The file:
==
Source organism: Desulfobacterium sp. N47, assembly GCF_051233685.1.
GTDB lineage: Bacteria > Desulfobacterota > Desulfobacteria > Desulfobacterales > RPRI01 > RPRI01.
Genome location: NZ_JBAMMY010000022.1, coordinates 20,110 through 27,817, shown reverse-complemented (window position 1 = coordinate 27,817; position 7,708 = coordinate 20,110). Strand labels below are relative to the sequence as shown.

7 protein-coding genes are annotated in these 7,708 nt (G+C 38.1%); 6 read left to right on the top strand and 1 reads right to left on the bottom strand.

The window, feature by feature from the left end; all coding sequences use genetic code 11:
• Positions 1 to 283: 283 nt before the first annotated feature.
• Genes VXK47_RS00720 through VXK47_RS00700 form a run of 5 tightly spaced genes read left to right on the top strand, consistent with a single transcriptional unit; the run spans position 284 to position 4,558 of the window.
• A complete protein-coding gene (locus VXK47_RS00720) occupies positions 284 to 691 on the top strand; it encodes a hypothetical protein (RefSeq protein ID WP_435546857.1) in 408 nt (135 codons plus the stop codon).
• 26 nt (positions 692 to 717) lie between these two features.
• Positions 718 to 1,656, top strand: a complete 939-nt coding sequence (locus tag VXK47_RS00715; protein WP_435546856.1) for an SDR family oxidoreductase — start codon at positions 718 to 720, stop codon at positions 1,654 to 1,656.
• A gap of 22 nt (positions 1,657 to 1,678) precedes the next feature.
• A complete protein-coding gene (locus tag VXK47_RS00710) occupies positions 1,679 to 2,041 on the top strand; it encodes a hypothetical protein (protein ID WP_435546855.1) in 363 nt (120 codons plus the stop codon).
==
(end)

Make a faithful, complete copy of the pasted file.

Source organism: Desulfobacterium sp. N47, assembly GCF_051233685.1.
GTDB lineage: Bacteria > Desulfobacterota > Desulfobacteria > Desulfobacterales > RPRI01 > RPRI01.
Genome location: NZ_JBAMMY010000022.1, coordinates 20,110 through 27,817, shown reverse-complemented (window position 1 = coordinate 27,817; position 7,708 = coordinate 20,110). Strand labels below are relative to the sequence as shown.

7 protein-coding genes are annotated in these 7,708 nt (G+C 38.1%); 6 read left to right on the top strand and 1 reads right to left on the bottom strand.

The window, feature by feature from the left end; all coding sequences use genetic code 11:
• Positions 1 to 283: 283 nt before the first annotated feature.
• Genes VXK47_RS00720 through VXK47_RS00700 form a run of 5 tightly spaced genes read left to right on the top strand, consistent with a single transcriptional unit; the run spans position 284 to position 4,558 of the window.
• A complete protein-coding gene (locus VXK47_RS00720) occupies positions 284 to 691 on the top strand; it encodes a hypothetical protein (RefSeq protein ID WP_435546857.1) in 408 nt (135 codons plus the stop codon).
• 26 nt (positions 692 to 717) lie between these two features.
• Positions 718 to 1,656, top strand: a complete 939-nt coding sequence (locus tag VXK47_RS00715; protein WP_435546856.1) for an SDR family oxidoreductase — start codon at positions 718 to 720, stop codon at positions 1,654 to 1,656.
• A gap of 22 nt (positions 1,657 to 1,678) precedes the next feature.
• A complete protein-coding gene (locus tag VXK47_RS00710) occupies positions 1,679 to 2,041 on the top strand; it encodes a hypothetical protein (protein ID WP_435546855.1) in 363 nt (120 codons plus the stop codon).